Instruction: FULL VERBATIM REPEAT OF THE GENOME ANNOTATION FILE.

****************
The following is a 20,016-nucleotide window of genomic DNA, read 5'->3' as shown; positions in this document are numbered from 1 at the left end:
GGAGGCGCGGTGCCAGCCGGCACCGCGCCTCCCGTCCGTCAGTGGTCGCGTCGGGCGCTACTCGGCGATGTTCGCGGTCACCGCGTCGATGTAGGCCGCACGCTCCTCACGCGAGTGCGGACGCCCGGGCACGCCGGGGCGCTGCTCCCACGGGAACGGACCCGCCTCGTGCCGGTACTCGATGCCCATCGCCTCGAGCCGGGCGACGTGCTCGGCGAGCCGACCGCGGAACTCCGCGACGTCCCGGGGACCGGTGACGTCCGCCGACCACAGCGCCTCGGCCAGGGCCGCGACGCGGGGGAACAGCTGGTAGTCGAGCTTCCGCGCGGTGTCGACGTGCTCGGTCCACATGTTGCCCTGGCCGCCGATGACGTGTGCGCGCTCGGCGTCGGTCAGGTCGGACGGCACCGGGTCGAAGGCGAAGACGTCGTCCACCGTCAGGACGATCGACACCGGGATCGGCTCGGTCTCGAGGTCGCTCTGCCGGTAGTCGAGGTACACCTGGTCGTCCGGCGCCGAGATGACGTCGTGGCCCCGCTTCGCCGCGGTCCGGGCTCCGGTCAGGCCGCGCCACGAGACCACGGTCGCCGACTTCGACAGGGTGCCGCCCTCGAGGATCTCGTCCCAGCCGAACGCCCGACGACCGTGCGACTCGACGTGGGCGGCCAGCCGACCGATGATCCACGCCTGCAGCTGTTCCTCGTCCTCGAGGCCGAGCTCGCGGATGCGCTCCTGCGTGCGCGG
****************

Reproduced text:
The following is a 20,016-nucleotide window of genomic DNA, read 5'->3' as shown; positions in this document are numbered from 1 at the left end:
GGAGGCGCGGTGCCAGCCGGCACCGCGCCTCCCGTCCGTCAGTGGTCGCGTCGGGCGCTACTCGGCGATGTTCGCGGTCACCGCGTCGATGTAGGCCGCACGCTCCTCACGCGAGTGCGGACGCCCGGGCACGCCGGGGCGCTGCTCCCACGGGAACGGACCCGCCTCGTGCCGGTACTCGATGCCCATCGCCTCGAGCCGGGCGACGTGCTCGGCGAGCCGACCGCGGAACTCCGCGACGTCCCGGGGACCGGTGACGTCCGCCGACCACAGCGCCTCGGCCAGGGCCGCGACGCGGGGGAACAGCTGGTAGTCGAGCTTCCGCGCGGTGTCGACGTGCTCGGTCCACATGTTGCCCTGGCCGCCGATGACGTGTGCGCGCTCGGCGTCGGTCAGGTCGGACGGCACCGGGTCGAAGGCGAAGACGTCGTCCACCGTCAGGACGATCGACACCGGGATCGGCTCGGTCTCGAGGTCGCTCTGCCGGTAGTCGAGGTACACCTGGTCGTCCGGCGCCGAGATGACGTCGTGGCCCCGCTTCGCCGCGGTCCGGGCTCCGGTCAGGCCGCGCCACGAGACCACGGTCGCCGACTTCGACAGGGTGCCGCCCTCGAGGATCTCGTCCCAGCCGAACGCCCGACGACCGTGCGACTCGACGTGGGCGGCCAGCCGACCGATGATCCACGCCTGCAGCTGTTCCTCGTCCTCGAGGCCGAGCTCGCGGATGCGCTCCTGCGTGCGCGG